Great, everything was set; now, if only this weather would clear up. With every minute that went by, our engineer was doing more calculations with the navigator to find out if we would be landing on concrete or sand. With the turbulence and limited visibility, the aircraft commander had his hands full flying the aircraft. In order to alleviate some of the workload, he asked me if I could read to him the only copy of the approach we had. This would allow him to concentrate on flying and me to back him up on the approach. I agreed that this would be the best way to get us both involved in the approach. The navigator handed me the approach plate, and I stared at it dumbfounded. I had never seen a Jeppesen approach plate until now. In hindsight, it's not rocket science to read a Jeppesen approach plate, but it's not the best instruction method when you're not sure whether you'll be flying it or gliding down on it. Unable to read the plate, I handed it to my now disappointed and very busy aircraft commander. The engineer informed us that we could make it, but there probably wouldn't be enough fuel for a go-around. We were now close enough to contact the airfield. I called over tower frequency, requesting permission to land. The response I got was definitely non-standard. "OK, captain, we wait for you." Now, finding this humorous at a time when humor was hard to come by, I asked my aircraft commander, "How does he know my rank?" I once again requested clearance to land receiving back "OK, captain." By now, we decided that it was as close to "cleared to land" as we were going to hear.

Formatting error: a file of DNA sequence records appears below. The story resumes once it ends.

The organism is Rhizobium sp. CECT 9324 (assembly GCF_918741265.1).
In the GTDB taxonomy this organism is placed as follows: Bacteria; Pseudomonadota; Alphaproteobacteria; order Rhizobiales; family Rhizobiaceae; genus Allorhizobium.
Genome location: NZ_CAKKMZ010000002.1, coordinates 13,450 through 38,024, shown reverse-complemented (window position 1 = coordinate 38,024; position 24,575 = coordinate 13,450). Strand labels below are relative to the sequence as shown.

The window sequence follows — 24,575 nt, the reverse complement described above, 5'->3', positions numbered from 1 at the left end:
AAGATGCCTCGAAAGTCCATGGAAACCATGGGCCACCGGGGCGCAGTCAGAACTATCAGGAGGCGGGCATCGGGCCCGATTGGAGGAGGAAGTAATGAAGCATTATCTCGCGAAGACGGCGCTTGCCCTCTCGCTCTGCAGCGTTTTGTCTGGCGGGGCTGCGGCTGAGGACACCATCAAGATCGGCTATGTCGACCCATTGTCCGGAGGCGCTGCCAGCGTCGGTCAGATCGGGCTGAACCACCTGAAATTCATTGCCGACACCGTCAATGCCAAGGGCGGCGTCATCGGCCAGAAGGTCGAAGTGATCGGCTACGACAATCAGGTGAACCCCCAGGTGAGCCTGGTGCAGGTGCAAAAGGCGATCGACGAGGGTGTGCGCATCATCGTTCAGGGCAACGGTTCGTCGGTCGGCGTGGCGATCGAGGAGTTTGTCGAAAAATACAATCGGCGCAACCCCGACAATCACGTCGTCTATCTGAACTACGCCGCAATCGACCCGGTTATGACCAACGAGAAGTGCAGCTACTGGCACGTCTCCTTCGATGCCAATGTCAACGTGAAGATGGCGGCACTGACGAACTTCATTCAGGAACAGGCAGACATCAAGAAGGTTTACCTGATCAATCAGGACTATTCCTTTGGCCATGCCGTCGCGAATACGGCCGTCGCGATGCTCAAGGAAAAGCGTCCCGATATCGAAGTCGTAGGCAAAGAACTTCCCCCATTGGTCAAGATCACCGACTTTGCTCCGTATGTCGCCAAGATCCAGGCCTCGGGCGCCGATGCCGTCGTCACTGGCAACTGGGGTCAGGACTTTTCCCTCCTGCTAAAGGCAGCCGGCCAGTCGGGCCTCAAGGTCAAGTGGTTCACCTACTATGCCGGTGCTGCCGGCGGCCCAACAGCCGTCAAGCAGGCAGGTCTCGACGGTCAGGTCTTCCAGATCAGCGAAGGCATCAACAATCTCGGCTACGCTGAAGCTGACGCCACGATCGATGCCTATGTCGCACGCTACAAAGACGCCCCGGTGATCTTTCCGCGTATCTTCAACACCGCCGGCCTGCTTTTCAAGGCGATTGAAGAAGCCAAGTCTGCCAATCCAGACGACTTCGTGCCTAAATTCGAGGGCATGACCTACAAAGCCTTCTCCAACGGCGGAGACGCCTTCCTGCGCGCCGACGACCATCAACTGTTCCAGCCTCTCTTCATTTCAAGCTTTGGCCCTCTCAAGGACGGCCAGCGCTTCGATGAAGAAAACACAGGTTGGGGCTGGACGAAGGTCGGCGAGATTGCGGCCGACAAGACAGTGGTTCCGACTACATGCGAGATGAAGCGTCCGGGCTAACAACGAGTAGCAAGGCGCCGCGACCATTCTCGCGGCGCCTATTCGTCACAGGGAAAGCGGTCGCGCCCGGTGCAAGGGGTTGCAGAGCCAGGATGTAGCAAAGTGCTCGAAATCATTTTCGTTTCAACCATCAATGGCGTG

My aircraft commander flew a textbook approach to a full stop landing. Once again, we contacted tower to request taxi instructions, but received back only a "Yes, captain." We taxied to the largest and closest ramp we could see and found someone standing beside a truck waiting for us. As we came to a stop and shut down our engines, we noticed a truck full of people start to pile out and form a circle around our aircraft. This would be a considerate way to secure our aircraft for us, if those who were surrounding the aircraft were facing away from us with their guns.